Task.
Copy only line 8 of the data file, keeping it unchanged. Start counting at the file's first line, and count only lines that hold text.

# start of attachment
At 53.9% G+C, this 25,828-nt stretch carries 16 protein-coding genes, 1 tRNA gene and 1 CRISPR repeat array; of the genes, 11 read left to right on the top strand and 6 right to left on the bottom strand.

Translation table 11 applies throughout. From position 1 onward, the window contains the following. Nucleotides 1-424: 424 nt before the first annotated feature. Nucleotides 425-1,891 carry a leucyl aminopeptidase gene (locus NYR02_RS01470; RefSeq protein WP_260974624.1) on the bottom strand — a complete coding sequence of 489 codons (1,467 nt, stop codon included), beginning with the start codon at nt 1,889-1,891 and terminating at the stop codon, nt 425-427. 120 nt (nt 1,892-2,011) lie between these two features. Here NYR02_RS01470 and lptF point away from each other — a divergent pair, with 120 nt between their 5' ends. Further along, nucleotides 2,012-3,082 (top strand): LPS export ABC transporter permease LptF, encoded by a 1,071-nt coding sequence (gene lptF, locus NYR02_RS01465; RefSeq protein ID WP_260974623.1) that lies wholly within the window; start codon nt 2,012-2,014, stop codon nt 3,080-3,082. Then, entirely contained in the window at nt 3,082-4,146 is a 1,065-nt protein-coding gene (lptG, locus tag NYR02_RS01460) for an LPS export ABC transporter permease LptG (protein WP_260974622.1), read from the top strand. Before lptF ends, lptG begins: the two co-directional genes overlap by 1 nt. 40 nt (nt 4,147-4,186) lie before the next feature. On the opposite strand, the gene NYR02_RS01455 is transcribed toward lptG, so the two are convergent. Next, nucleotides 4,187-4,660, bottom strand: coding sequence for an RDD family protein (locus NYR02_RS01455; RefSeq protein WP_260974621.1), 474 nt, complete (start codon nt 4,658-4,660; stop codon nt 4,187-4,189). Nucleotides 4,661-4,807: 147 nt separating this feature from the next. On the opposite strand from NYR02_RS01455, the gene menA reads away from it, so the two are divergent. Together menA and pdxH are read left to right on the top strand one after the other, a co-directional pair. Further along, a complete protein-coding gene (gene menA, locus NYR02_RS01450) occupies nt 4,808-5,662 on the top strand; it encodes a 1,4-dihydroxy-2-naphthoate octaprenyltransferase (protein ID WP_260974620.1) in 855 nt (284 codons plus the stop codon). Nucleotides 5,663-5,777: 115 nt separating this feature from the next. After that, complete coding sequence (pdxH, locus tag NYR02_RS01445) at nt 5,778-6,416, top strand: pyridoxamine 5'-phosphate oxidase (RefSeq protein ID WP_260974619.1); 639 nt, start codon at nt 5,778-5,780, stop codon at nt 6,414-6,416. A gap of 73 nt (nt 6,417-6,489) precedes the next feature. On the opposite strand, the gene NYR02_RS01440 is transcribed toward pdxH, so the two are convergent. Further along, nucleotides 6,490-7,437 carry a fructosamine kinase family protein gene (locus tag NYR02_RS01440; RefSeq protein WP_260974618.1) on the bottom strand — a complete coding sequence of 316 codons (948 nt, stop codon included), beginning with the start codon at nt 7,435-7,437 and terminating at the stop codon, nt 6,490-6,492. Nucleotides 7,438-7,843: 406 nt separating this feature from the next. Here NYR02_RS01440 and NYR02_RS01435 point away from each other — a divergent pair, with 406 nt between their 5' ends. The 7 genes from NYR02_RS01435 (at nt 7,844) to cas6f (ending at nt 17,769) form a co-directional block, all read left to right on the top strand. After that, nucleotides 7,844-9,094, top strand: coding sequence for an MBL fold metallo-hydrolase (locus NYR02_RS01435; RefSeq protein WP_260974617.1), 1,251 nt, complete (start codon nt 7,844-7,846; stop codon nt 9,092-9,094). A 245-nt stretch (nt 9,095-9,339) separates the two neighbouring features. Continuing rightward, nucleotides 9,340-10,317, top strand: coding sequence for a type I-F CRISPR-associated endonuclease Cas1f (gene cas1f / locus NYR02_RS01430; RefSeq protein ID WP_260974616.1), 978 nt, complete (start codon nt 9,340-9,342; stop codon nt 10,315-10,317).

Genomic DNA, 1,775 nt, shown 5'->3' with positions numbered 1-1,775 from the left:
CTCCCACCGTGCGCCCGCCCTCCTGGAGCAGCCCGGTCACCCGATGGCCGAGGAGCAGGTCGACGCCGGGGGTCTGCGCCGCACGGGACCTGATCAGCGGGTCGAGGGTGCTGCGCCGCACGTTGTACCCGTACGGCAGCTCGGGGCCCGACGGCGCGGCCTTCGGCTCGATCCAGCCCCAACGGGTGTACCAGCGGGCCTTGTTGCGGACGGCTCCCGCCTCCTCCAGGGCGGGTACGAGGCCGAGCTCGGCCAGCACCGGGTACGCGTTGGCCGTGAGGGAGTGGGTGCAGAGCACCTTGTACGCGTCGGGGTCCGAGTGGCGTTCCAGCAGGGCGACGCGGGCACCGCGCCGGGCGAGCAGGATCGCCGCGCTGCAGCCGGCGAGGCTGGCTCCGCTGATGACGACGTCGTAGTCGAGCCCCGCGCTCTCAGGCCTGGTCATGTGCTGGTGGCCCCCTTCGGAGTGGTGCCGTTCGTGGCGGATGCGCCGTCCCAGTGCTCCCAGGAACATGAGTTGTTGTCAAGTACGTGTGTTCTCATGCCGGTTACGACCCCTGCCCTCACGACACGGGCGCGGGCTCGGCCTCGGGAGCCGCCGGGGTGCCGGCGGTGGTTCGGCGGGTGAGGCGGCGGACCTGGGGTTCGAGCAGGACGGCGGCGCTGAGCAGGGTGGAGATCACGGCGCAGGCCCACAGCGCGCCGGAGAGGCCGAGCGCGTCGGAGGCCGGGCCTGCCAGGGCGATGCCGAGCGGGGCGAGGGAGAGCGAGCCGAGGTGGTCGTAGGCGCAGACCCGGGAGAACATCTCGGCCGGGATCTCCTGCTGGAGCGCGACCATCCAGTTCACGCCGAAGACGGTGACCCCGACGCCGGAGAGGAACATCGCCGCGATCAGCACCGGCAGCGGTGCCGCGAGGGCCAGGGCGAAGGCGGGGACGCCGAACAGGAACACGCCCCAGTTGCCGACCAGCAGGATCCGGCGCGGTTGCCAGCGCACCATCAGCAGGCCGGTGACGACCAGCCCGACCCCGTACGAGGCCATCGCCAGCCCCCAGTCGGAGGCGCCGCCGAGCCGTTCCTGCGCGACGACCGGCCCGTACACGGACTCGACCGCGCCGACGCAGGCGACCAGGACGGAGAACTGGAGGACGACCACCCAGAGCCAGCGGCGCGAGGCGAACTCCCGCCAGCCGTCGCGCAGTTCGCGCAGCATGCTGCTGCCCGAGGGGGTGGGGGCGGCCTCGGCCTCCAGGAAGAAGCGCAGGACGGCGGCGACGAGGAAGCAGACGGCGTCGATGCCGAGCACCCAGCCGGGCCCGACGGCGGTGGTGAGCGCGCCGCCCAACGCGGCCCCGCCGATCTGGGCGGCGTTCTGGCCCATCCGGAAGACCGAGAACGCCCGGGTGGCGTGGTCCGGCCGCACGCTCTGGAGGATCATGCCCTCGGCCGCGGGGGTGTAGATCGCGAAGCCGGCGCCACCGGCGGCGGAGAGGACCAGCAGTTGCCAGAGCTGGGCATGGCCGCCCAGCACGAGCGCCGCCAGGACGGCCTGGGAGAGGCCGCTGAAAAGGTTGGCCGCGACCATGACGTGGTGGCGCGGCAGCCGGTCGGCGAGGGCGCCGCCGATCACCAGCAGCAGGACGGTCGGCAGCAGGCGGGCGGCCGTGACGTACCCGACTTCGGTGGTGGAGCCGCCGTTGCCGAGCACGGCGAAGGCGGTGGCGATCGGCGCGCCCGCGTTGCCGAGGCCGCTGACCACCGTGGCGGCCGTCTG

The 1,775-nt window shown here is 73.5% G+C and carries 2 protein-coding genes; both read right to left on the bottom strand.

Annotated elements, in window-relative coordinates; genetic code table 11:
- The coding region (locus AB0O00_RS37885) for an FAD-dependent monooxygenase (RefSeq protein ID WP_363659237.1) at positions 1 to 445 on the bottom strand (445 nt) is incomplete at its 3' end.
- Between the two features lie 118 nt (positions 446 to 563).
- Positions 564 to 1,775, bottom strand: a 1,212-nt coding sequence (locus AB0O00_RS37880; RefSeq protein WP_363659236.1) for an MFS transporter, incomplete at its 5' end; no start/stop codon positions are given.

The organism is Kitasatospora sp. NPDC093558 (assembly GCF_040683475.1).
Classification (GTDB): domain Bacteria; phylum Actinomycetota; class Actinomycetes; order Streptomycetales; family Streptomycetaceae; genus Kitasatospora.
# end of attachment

- Between the two features lie 118 nt (positions 446 to 563).